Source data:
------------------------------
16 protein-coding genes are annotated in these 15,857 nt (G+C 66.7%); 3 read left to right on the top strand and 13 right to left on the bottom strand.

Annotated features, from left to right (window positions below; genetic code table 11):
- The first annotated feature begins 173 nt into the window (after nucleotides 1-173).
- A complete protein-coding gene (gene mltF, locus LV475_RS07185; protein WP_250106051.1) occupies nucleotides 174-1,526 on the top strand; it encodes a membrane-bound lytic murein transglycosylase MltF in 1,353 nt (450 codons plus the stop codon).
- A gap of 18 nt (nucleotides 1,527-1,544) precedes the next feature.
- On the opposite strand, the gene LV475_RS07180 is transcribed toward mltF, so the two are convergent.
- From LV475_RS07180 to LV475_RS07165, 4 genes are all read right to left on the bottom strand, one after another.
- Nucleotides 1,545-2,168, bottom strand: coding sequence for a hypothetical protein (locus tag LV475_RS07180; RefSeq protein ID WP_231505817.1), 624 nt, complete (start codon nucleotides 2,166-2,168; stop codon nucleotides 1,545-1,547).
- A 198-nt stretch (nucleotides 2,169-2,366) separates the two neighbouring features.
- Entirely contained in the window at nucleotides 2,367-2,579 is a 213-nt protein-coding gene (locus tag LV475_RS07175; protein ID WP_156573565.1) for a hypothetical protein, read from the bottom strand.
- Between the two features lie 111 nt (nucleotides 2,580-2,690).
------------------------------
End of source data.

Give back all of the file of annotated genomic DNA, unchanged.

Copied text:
16 protein-coding genes are annotated in these 15,857 nt (G+C 66.7%); 3 read left to right on the top strand and 13 right to left on the bottom strand.

Annotated features, from left to right (window positions below; genetic code table 11):
- The first annotated feature begins 173 nt into the window (after nucleotides 1-173).
- A complete protein-coding gene (gene mltF, locus LV475_RS07185; protein WP_250106051.1) occupies nucleotides 174-1,526 on the top strand; it encodes a membrane-bound lytic murein transglycosylase MltF in 1,353 nt (450 codons plus the stop codon).
- A gap of 18 nt (nucleotides 1,527-1,544) precedes the next feature.
- On the opposite strand, the gene LV475_RS07180 is transcribed toward mltF, so the two are convergent.
- From LV475_RS07180 to LV475_RS07165, 4 genes are all read right to left on the bottom strand, one after another.
- Nucleotides 1,545-2,168, bottom strand: coding sequence for a hypothetical protein (locus tag LV475_RS07180; RefSeq protein ID WP_231505817.1), 624 nt, complete (start codon nucleotides 2,166-2,168; stop codon nucleotides 1,545-1,547).
- A 198-nt stretch (nucleotides 2,169-2,366) separates the two neighbouring features.
- Entirely contained in the window at nucleotides 2,367-2,579 is a 213-nt protein-coding gene (locus tag LV475_RS07175; protein ID WP_156573565.1) for a hypothetical protein, read from the bottom strand.
- Between the two features lie 111 nt (nucleotides 2,580-2,690).